The danger of misinformation
Like many mothers, I was so excited to be expecting my first baby and downloaded about half a dozen pregnancy apps to my phone so I could follow my baby's growth and development.
It was a little thrill to read what my baby was doing in there "This week she's developing fingernails! This week she can drink her pee!"
The apps were so informative regarding each stage of pregnancy that I never considered the advice they were giving could be both dangerous and detrimental to my baby's life.
So when one app told me that the baby’s movements may start slowing around 35 weeks due to decreasing space to move in my womb, I thought, okay then, this baby's right on schedule.
What the app didn't tell me was that a reduction in movements is one of the only signs some mothers get of their baby being unwell or in distress. What the apps didn't tell me about, were ways to protect my baby from stillbirth.
Instead, the information they gave me reassured me enough not to go in immediately and have my baby checked. When it's your first baby, you don't really know what to expect, and this myth was ever present toward the end of my pregnancy, friends and family advised the same - that babies slow down toward the end of pregnancy. So I didn't think too much else about it.
There is no regulation by health authorities for the information these apps may offer, and advice given may be unsafe for you and your baby. While they are fun to follow, the information within them does not constitute medical advice and does not come from an approved health body. Facts or information within them may not be in line with current best practice or guidelines.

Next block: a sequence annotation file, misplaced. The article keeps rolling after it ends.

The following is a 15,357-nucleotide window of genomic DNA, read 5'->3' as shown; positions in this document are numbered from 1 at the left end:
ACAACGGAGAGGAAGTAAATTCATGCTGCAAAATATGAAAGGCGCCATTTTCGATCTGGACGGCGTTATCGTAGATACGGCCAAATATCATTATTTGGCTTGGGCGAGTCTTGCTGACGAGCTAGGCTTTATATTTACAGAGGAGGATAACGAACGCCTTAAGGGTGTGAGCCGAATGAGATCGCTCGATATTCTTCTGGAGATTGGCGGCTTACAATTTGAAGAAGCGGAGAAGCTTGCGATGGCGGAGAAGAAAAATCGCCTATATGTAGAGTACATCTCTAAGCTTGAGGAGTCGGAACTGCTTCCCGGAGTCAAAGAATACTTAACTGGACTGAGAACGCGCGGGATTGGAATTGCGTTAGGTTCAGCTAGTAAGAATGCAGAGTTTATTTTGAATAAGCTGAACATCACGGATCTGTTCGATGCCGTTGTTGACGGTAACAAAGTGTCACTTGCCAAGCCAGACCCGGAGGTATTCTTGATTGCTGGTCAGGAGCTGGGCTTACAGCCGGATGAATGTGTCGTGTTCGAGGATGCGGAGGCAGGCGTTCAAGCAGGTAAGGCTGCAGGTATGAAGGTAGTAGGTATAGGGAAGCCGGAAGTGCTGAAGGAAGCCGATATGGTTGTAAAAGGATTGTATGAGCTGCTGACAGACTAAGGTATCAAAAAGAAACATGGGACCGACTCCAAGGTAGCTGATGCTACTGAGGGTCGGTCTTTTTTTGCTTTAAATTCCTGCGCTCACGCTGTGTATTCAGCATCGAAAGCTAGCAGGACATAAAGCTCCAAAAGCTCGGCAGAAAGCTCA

The misinformation that still exists surrounding movements during pregnancy is still largely out there, and it is scary. And it is not just confined to pregnancy apps, friend and family's advice, or the internet. I went to a day retreat for pregnant women during my rainbow pregnancy and was alarmed at the information given by a midwife to a room full of pregnant women; knowing all that I know now, it didn't put me at ease that even all health professionals are across safe pregnancy practices.
It's up to us, as mothers and families who know firsthand the devastating places incorrect information can lead, to change these myths and work toward ensuring the accurate information is out there and is a constant, so that other families don't have to live through the pain of losing a precious baby.
If you are looking for further information about safe pregnancy and healthy movements, Still Aware have dedicated information available which is based on the most recent research.
Don't wait if something feels wrong. You know your baby much more than any app, or any other person.